LinkedIn does not have an official APA citation generator as it is primarily a professional networking platform and not an academic source. When citing LinkedIn in APA format, it is recommended to include the individual’s name, the year of publication or “n.d.” if the date is not available, the title or description of the post, and the URL of the LinkedIn profile or specific post. If you are citing information obtained from a LinkedIn article or blog post, you can treat it as an online article and follow the general guidelines for citing online sources in APA style, including the author’s name, publication date, article title, and URL. It’s important to consult the official APA style guide or your institution’s citation guidelines for specific formatting requirements when citing LinkedIn or any online source in your academic work.

How to Cite Linkedin Article

When citing a LinkedIn article in your work, you can follow general guidelines for citing online articles in APA format. Include the author’s name, the publication date (or “n.d.” if not available), the title of the article in sentence case, the publication name (in this case, “LinkedIn”), and the URL of the article. Here’s an example of how it could be formatted in APA style:

Author’s Last Name, Author’s First Initial. (Year, Month Day). Article Title. LinkedIn. URL

For example:

Doe, J. (2023, January 15). The Importance of Networking on LinkedIn. LinkedIn.

Remember to use proper capitalization and punctuation, and ensure that the URL is clickable and leads directly to the article. It’s always a good idea to consult the official APA style guide or your institution’s citation guidelines for specific formatting requirements and any variations that may apply.


How do you cite a LinkedIn URL?

To cite a LinkedIn URL in a document or reference list, follow these guidelines:

  1. Format: Begin with the author’s name (if available), followed by a period. If there’s no author, start with the title of the LinkedIn profile, followed by a period.
  2. LinkedIn Profile Name: If available, include the LinkedIn profile name in italics, followed by a comma.
  3. URL: After the profile name, include the full LinkedIn URL in angle brackets (“< >”).
  4. Access Date: Add the date you accessed the LinkedIn profile, written as “Accessed” followed by the access date in day-month-year format.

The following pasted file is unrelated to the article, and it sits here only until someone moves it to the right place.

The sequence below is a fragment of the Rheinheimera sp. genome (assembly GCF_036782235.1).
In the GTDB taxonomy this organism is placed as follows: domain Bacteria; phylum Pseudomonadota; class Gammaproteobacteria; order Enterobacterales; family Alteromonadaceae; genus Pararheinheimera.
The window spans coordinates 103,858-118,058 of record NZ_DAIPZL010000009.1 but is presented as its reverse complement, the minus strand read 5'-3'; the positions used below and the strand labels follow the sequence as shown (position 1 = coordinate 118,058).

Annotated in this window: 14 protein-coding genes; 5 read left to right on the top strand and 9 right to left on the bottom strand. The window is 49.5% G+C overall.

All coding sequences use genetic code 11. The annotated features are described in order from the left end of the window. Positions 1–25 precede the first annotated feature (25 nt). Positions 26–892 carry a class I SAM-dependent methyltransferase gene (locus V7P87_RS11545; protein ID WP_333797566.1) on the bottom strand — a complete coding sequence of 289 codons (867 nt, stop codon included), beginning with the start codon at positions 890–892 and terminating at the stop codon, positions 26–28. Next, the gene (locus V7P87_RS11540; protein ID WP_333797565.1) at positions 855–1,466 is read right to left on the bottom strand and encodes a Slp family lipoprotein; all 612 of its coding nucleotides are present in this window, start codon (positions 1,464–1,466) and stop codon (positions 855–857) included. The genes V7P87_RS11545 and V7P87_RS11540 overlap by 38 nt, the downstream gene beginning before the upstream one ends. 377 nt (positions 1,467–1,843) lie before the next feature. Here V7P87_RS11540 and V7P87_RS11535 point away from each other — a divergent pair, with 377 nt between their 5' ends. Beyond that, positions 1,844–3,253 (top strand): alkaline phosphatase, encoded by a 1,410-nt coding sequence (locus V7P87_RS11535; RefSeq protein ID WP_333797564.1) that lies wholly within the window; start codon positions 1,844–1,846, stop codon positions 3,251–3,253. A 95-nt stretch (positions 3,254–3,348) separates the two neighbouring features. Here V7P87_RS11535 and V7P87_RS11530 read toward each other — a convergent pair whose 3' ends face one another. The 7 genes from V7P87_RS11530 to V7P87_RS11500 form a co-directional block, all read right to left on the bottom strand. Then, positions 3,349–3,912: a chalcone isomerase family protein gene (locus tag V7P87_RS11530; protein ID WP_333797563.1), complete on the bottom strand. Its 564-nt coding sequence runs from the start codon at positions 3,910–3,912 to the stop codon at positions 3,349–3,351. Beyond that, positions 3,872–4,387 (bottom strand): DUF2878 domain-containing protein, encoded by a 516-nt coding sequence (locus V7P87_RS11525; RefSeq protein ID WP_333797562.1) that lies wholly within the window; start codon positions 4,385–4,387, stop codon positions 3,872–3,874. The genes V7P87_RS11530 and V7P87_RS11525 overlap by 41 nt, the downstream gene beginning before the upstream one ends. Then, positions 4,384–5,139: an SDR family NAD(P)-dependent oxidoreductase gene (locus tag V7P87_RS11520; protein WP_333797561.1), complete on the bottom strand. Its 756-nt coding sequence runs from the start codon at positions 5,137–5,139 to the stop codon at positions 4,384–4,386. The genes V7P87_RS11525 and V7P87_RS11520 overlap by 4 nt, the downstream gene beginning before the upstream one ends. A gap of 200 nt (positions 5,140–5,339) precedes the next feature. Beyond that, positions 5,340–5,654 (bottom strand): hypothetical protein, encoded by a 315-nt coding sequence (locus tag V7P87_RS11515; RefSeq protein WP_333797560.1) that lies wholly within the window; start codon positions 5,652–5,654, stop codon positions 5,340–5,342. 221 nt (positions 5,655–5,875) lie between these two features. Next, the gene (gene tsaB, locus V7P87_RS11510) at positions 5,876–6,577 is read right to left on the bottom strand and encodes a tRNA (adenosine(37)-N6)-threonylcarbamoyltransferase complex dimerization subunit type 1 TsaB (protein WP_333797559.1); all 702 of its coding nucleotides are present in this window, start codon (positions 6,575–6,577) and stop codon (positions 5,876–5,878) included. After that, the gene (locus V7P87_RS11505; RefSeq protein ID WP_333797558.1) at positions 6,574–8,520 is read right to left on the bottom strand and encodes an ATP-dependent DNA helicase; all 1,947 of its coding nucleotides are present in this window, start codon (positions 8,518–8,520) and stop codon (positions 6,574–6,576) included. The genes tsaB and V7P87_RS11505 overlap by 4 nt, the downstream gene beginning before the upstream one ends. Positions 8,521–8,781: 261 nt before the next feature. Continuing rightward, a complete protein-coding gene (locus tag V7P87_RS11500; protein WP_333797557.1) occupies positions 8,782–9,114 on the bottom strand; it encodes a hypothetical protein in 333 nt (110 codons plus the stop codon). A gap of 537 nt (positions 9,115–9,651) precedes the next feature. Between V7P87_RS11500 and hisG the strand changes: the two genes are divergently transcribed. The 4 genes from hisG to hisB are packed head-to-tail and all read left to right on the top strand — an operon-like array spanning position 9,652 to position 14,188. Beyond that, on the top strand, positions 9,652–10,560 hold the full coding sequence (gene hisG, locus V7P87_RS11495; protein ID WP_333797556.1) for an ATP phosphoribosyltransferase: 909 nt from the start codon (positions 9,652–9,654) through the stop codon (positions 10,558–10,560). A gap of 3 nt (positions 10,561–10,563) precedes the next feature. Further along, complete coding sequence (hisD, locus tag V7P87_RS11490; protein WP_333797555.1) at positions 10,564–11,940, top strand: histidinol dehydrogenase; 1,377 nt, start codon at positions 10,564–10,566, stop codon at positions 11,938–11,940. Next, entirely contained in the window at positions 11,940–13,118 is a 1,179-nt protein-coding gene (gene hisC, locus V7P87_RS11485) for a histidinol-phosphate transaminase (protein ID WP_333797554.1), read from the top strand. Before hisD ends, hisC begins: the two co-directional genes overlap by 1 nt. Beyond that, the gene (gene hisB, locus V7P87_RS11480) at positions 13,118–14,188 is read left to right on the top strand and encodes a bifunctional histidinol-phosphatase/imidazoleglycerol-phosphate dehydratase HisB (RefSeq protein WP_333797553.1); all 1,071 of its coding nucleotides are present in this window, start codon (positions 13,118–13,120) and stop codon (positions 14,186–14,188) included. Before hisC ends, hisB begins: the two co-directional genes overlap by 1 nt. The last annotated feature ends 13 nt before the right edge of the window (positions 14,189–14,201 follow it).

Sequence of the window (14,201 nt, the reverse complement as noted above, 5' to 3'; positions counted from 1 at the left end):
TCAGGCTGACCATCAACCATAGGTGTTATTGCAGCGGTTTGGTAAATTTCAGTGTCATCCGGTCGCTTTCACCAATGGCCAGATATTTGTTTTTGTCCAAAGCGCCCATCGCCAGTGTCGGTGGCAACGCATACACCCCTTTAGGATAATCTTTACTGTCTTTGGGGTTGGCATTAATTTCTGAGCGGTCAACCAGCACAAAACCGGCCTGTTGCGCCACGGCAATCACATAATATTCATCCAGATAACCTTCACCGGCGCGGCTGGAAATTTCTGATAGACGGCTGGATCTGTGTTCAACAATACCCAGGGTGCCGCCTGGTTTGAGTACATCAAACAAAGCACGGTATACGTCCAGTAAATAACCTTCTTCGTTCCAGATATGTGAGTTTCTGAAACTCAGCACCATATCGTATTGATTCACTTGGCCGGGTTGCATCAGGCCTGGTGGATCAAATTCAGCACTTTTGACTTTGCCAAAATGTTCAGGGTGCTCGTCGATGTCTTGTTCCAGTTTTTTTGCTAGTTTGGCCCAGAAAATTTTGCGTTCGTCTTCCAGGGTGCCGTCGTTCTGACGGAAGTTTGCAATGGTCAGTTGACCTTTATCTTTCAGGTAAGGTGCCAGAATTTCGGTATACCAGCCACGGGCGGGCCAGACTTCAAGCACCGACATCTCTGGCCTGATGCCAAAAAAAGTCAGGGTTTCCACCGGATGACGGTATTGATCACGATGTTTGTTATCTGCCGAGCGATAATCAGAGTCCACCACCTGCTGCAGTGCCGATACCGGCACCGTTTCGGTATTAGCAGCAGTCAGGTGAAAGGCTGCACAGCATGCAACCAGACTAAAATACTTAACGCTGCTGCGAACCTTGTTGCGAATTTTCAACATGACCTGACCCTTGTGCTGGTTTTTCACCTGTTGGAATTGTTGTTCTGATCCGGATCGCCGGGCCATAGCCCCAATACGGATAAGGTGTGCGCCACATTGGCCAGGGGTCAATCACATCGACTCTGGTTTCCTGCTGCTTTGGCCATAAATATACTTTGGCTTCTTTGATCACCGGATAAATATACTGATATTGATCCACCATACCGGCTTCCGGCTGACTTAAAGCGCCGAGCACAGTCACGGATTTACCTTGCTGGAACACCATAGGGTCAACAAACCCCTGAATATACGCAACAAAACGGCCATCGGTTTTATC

Here’s an example of how to cite a LinkedIn URL:

  • With Author:rubyCopy codeSmith, John. "LinkedIn Profile Name." <>. Accessed 15 September 2023.
  • Without Author:rubyCopy code"LinkedIn Profile Name." <>. Accessed 15 September 2023.

Make sure to replace “LinkedIn Profile Name” with the actual name of the LinkedIn user or profile you are citing and include the specific URL and access date for accuracy.

How do you cite someone on LinkedIn?

Citing someone on LinkedIn in a professional context typically involves mentioning or tagging their LinkedIn profile in your post, comment, or message. Here’s how to do it:

  1. Mention in a Post or Comment: When creating a post or commenting on someone else’s post, you can mention someone by typing the “@” symbol followed by their LinkedIn name (the name displayed on their profile). LinkedIn will provide suggestions as you start typing. Select the correct profile from the suggestions, and it will create a clickable link to their profile. For example, if you want to mention John Smith, type “@John Smith” in your post or comment.
  2. Tagging in a Message: In LinkedIn messages, you can directly tag someone by typing “@” and their name. Again, LinkedIn will suggest profiles as you type. Select the correct profile to tag them in the message.
  3. Using Their LinkedIn URL: You can also cite someone on LinkedIn by including a link to their LinkedIn profile in your content. Simply copy and paste their profile URL into your post, comment, or message. It will automatically be converted into a clickable link to their profile.

Remember to use these methods respectfully and professionally, as LinkedIn is a platform for networking and building professional relationships. Avoid spamming or tagging people unnecessarily.